I agree…VERY well said. I especially like, and relate to “Give me an outlet” My dad died when I was 13. I am now 27, and I just recently over the past 2 years have felt the freedom to talk about, and celebrate my dad; plus hear my family members tell stories about who my dad was…That has been the most healing thing. I am thankful for this website, and for Comfort Camp Zone. I can only imagine how it transforms lives of people who are trying to understand how to grieve the loss of their loved one. I only hope to volunteer one day SOON! Thanks for always sharing…

  4. stacey said on April 21, 2010 at 10:54 am ... #

    it is so true and i cried thru the whole thing.i just lost my husbad very suddenly and im just going thru the motions.
    thank u
    stacey

  5. Claire Forsyth said on April 21, 2010 at 9:23 pm ... #

    Thanks so much for sharing your insights. This is so helpful for those of us who want very much to be supportive of others in their time of need. I particularly feel reassured by your suggestion that saying anything, even the wrong thing, is better than nothing. I’ll keep that in my heart as I reach out.

  6. Amy said on April 23, 2010 at 12:45 pm ... #

    Great article, Sam. I could definitely relate to a lot of what you said. It’s nice to know that people care and I try to keep in mind that people mean well, but sometimes there are things that you just don’t agree with or don’t want to hear.

  7. maggie nick said on April 26, 2010 at 9:49 am ... #

    sam, what a powerful and beautifully written article. so articulate. you are so amazing! :)

  8. Claudia Aguilar St. Hilaire said on April 26, 2010 at 4:48 pm ... #

    sam, this is perfect. I lost my mom 6 months ago and i still cry everyday, people just dont get it you dont bounce right back. thank you for your well said thoughts, I think this might help my husband better communicate with me.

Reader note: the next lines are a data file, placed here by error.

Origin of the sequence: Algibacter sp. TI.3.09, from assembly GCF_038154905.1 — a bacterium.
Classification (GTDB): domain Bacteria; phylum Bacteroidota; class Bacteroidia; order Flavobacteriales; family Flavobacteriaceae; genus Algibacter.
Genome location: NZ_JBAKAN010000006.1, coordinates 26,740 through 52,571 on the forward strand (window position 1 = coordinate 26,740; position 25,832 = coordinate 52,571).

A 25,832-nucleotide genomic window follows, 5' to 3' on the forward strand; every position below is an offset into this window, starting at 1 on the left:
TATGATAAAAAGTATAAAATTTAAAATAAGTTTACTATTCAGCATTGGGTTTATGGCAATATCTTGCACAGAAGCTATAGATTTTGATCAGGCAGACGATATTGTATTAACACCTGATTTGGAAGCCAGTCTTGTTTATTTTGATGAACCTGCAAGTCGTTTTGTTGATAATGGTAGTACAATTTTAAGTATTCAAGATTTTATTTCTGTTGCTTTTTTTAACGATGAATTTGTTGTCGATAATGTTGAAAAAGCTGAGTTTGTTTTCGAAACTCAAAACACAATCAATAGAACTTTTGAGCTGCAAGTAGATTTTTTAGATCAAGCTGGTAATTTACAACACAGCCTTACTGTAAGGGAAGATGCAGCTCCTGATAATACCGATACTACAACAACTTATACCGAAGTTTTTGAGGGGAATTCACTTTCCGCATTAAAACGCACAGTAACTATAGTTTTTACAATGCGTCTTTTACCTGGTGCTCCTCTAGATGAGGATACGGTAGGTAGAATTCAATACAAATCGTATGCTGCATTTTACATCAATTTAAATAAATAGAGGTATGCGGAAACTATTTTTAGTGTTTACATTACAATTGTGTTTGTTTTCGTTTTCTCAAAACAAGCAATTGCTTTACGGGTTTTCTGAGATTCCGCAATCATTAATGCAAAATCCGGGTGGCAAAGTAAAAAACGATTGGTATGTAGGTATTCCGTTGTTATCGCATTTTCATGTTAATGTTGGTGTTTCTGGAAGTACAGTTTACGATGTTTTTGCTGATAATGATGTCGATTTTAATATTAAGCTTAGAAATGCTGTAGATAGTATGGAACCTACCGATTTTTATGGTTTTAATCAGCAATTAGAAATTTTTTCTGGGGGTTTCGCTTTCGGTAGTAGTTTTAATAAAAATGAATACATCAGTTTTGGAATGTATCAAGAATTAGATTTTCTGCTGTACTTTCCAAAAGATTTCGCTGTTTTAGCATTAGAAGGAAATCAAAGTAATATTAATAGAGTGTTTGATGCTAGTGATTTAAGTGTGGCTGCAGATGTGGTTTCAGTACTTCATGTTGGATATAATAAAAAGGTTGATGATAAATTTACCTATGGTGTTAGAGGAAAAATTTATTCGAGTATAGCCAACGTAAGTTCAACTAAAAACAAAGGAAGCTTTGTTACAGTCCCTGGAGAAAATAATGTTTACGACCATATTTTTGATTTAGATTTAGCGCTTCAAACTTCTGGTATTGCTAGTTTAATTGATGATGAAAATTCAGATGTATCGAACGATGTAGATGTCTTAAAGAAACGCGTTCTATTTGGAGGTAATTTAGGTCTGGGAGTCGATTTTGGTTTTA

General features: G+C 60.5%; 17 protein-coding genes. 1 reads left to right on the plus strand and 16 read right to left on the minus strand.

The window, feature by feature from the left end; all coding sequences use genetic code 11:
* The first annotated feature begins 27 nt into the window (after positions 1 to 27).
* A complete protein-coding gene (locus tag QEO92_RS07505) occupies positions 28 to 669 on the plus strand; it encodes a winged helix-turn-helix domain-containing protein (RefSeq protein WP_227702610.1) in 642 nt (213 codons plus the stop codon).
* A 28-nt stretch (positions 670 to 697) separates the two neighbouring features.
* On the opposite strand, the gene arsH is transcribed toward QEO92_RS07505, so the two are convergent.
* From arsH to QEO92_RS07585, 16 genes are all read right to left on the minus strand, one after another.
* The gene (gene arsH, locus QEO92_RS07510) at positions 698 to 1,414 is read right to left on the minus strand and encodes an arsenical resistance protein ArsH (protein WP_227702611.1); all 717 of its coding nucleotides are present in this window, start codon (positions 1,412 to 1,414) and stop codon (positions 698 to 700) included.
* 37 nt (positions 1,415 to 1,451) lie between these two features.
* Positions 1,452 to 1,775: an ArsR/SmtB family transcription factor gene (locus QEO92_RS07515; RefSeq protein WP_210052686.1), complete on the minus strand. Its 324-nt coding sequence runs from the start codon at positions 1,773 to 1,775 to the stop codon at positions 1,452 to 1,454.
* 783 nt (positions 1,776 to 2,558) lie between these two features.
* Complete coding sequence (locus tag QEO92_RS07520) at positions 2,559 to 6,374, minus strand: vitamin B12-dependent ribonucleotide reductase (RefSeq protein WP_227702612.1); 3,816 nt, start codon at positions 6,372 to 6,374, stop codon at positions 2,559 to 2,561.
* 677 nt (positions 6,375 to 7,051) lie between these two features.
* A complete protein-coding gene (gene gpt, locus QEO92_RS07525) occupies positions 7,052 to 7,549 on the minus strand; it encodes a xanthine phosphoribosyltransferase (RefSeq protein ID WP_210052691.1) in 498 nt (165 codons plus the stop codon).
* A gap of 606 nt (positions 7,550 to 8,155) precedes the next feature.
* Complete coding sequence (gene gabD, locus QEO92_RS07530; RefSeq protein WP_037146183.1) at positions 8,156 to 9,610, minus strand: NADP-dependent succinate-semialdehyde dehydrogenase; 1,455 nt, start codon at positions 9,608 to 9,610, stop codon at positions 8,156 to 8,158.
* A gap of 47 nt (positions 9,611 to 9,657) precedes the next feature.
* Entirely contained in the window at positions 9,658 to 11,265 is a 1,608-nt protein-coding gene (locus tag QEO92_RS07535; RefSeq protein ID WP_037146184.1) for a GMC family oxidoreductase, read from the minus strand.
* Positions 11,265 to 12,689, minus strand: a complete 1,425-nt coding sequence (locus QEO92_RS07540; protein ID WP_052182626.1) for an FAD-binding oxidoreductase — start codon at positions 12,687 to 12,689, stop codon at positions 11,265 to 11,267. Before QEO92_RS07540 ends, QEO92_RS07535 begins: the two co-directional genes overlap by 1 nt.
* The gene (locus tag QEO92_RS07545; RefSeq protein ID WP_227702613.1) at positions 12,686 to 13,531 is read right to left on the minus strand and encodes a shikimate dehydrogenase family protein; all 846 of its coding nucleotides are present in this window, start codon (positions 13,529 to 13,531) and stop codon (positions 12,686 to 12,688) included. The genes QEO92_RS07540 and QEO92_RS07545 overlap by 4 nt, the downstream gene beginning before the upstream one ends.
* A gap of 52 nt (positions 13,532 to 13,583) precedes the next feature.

9. ANGELA ZYLKA said on April 29, 2010 at 12:17 am ... #

    Thank you so much for your accurate assessment!
    My husband died suddenly & unexpectedly in 2003,leaving me w/3 high school children.
    I still remember a person, after church,asking me how I was doing & I started to cry…she absolutely,freaked out & seemed annoyed that I could make her uncomfortable.She said well I didn’t want to make you cry…& made a swift exit.
    Perhaps if she would have just let me be sad for a moment, I would have recovered & thanked her.But, instead,I felt even more wretched![wondering why she had asked,if she did not want an honest answer]
    It was really awkward & we have never spoken since.So many people said & did very wonderful things for our family…I find it curious that this one incident is so vivid in my mind.It very possible she was projecting my pain into her own
    life…& the thought of her being in my situation was overwhelming.Thank you.

  10. Kendra said on May 4, 2010 at 3:19 pm ... #

    When my dad died I constantly heard “I’m sorry” and I kept thinking why are they apologizing to me? It wasn’t their fault he died. I hated hearing I’m sorry and I still do whenever someone asks me about my dad and I have to say “He passed away when I was six.” “Oh…I’m sorry.”
    Sorry that you have/had to go through this/that is definitely a better way to put it.

  11. Kerrie said on June 9, 2010 at 1:13 pm ... #

    Sam, your article hits home completely. I lost my Mom unexpectedly 6 months ago & heard so many things. To add a few things for what NOT to say: if it was a death that possibly might have been caused by hospital negligence, absolutely positively DO NOT tell the grieving person that someone clearly made a mistake and this never should have happened. All I want to say to these people is “Gee, thanks. Now, how about you jump in your little time machine and go back and fix the mistake so my Mom is still here? That would be great! Oh, wait..what?? You don’t have a time machine? Oh, okay. So you can’t change what I’m now dealing with.” Ugh. And please stop telling me that my Mom will be with me on my wedding day…because sure, she might be there in my heart, but she surely isn’t going to show up in the pictures, so NO, it’s NOT going to be the same.